I hope that the DVI implementation in video cards will improve as high resolution panels become more popular. 2560x1600 30" panels are starting to appear...

What needs to be improved? Dual-link DVI is already here like you said. 2560x1600@60Hz is clocking the links at 130MHz or so which is not that high.

07-05-04, 11:56 AM
The technology is here, but it's either not implemented or not implemented well in most video cards. You need to spend $1600 on an FX 4000 to get two dual-link DVI ports for the PC. The actual TMDS chips are cheap, so this is really annoying.

You have a similar problem if you want to get a card for two 1600x1200 or 1920x1200 panels. This doesn't require dual-link DVI, but it does require a good implementation of two ports of single-link DVI. That's why I've been stuck with a TI4800 all this time, and even this card was rare and extremely hard to get.

07-05-04, 01:43 PM
Tell me about it. All I need is two single-link DVIs at 130MHz or so but they have to be *genlocked*. nVidia cripples the Geforce drivers so that the 2 heads are not synchronized!

I posted here about the reference GF6800 board and the production BFG card. The latter has 1 of the transmitters missing.


09-10-04, 04:28 PM
Might I be a victim of this cost-cutting measure?

After a while (about 1hr) the very black end of the DVI signal (like setting the desktop bgcolor to black) will start showing blue hissing noise/pixels and streaks of blue pixels.

They are NOT memory errors as you cant take a screenshot of them and they only show in the darkest end. For instance, setting the desktop to black and then adjusting brightness by 101% (ie 1%) brings the black up enough to make the hissing disappear. Also it doesnt appear in dos resolutions (bios, post, boot screen etc) or when the nvidia driver is uninstalled and "default vga adapter" driver is loaded.

I can also play games like doom3 at 1600x1200x32 with ease for hours.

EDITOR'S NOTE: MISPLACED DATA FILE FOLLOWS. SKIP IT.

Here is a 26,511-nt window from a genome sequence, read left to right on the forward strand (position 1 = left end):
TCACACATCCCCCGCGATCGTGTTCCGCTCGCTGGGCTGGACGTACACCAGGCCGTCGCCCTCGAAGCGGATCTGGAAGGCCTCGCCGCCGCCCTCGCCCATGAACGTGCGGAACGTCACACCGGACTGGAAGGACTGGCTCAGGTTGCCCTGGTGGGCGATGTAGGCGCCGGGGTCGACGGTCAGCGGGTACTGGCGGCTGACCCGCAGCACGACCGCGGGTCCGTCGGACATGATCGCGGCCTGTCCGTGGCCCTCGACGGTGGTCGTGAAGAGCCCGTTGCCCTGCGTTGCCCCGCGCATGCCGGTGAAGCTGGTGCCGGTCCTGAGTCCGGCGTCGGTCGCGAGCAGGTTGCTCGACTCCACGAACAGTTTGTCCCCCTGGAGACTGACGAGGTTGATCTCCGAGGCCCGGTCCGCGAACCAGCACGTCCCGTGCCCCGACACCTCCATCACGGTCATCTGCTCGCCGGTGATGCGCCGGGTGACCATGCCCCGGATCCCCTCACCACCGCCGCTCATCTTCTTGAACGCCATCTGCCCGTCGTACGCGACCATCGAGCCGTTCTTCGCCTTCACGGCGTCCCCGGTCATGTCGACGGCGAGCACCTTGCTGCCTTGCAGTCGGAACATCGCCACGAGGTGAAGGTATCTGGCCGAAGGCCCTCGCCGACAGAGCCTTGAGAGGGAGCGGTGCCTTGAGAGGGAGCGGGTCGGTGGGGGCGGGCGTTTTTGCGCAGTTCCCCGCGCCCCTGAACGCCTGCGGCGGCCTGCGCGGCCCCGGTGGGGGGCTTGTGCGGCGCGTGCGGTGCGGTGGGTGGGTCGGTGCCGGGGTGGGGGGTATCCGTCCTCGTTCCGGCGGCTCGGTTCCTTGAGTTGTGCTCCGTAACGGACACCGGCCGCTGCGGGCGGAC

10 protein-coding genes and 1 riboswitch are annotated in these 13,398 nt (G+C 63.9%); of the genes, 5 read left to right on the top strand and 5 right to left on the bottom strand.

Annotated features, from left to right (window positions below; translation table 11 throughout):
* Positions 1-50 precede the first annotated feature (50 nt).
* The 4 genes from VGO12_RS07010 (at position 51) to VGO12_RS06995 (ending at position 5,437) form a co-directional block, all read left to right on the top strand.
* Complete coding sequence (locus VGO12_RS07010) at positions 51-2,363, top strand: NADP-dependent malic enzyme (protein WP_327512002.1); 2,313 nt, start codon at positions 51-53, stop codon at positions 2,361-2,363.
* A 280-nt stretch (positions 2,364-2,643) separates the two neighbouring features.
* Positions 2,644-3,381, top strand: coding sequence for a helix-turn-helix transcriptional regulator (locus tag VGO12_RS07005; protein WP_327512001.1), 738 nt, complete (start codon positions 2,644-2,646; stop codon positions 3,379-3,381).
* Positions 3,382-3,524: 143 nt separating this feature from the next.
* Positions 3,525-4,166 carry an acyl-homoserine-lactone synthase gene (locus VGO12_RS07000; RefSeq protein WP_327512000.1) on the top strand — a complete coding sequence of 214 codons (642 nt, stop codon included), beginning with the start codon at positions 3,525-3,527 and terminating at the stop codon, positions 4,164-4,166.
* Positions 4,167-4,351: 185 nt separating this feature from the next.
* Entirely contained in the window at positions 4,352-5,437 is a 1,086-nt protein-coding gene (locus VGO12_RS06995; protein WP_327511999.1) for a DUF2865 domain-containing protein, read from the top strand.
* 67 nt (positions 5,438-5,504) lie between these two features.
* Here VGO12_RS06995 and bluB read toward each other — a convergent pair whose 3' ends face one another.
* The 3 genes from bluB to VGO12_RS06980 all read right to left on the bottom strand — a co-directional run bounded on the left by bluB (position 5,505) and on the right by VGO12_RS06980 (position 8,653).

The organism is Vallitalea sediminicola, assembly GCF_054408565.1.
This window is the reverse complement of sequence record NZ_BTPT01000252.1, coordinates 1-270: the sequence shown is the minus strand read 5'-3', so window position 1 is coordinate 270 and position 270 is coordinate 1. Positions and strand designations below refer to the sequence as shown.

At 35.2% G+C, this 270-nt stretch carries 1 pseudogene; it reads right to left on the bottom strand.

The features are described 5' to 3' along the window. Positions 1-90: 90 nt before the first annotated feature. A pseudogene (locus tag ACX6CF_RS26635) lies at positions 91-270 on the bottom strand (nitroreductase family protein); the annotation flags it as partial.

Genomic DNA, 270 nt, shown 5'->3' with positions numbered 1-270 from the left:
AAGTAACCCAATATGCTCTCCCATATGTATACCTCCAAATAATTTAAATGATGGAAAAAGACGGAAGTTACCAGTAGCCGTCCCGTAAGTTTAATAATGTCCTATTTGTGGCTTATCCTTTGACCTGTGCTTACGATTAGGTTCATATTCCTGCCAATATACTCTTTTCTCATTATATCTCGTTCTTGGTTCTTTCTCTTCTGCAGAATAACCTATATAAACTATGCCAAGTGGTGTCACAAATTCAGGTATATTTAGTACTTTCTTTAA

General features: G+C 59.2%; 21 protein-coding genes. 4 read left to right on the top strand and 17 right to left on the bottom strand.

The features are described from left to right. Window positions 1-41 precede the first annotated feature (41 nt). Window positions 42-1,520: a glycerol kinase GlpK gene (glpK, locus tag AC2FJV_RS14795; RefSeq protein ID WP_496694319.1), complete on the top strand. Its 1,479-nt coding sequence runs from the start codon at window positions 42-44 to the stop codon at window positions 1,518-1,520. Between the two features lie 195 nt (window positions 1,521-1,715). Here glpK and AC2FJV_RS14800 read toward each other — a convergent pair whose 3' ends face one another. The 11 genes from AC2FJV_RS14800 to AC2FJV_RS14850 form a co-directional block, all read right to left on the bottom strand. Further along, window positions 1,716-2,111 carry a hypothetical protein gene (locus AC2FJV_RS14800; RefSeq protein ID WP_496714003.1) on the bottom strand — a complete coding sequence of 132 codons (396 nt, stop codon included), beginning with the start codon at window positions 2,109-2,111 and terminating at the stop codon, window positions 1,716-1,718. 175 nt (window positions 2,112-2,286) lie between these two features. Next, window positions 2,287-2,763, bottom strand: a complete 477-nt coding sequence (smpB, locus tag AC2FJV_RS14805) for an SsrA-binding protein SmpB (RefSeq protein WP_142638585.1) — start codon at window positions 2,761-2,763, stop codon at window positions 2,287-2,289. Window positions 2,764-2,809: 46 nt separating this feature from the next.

I mailed MSI but got no reply.

I looked at the MSI manual and saw they state the "DVI Chip #5" is a little way upleft of the fan connector under the heatsink. Looking into the card I can see that chip is not touching the heatsink AND it has some yellow paper sticker on it! It's a tall chip and perhaps meant to touch the heatsink but the MSI custom copper cooler has dents in it that reach down to the RAM chips and no dents for the two small chips (unknown chip and DVI)

Maybe I could try some DIY fingernail to the sticker, and thermal paste?

The IMPORTANT factor here being my 21" TFT is 1600x1200 native. The chip can prolly handle 1280x1024 even with a damn sticker on it!

ADD: In the pictures here http://www.avsforum.com/avs-vb/showthread.php?postid=4017927#post4017927 the DVI chip is about 2X the size of the MSI DVI chip, and does it indeed have some paste on it?

So far I've used this panel without problems with:

2 different Ti4200

09-10-04, 07:25 PM
Here's a review of the state of TMDS from 2003.10.23.
DVI compliance shootout (http://www.extremetech.com/article2/0,1558,1370516,00.asp)

Essentially this confirms that NVIDIA GPUs have integrated one dual-link and one single link LVDS/TMDS transmitter, and that NVIDIA uses SiI transmitters on reference cards when quality is an issue (they don't trust their own transmitters!)

09-10-04, 07:32 PM
I dont think the tiny silicon chip is a dvi chip at all. There is no dvi chip on the GT I think?

ricercar: do you think a future BIOS upgrade might fix the noise problem I have? I mean it's a relatively marginal problem.. appears under stress/time and in a narrow range of the signal. It's still pretty annoying that my 470€ card has this sort of problem, when my old-a** Ti series worth 30€ has a huge lovely DVI chip and no problems at all.

Right now, after taking the sink off and putting it back, there is no noise again. But after about 30min it starts creeping in again I'm sure.

Edit-- after reading that link I can imagine why MSI wont respond to my inquiry.. they cant offer a product that can handle 1600x1200x32 DVI I bet :lame: